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Peptides are chains of amino acid residues connected via amide linkages. Peptides composed up to 10 amino acid residues are referred to small peptides, while those with up to 100 residues are known as (poly)peptides. A peptide moiety forms prime constituent of not only proteins but also aspartame, an artificial non-saccharide sweetener. Peptides serve various functions in organisms, especially the peptide hormones which play important roles in signal transductions. Some synthetic peptides can also be used as reagents for biochemical research and in pharmacy.1)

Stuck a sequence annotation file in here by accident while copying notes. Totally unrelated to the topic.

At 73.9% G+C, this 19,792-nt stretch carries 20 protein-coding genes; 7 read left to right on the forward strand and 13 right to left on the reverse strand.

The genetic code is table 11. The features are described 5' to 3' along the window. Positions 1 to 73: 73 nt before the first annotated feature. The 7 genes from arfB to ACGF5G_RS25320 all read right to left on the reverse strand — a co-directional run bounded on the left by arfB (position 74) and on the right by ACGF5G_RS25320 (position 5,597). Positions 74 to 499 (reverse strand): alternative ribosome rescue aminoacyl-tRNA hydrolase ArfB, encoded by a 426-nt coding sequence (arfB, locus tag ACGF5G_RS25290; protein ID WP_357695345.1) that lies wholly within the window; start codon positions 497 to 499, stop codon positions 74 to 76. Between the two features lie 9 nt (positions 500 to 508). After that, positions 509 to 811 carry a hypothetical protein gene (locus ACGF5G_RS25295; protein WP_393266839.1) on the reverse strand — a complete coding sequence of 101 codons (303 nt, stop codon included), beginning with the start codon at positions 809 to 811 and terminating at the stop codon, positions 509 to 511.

Since the number of naturally occurring bioactive peptides is limited and the genes corresponding to the peptides are usually unknown, peptide synthesis enables the further research for functional analysis of the peptides. To date, peptides with several dozen of residues can be obtained by solid phase peptide synthesis. Peptides with a small number of residues can also be prepared in a large scale by liquid phase synthesis. This section shows reagents used in peptide synthesis.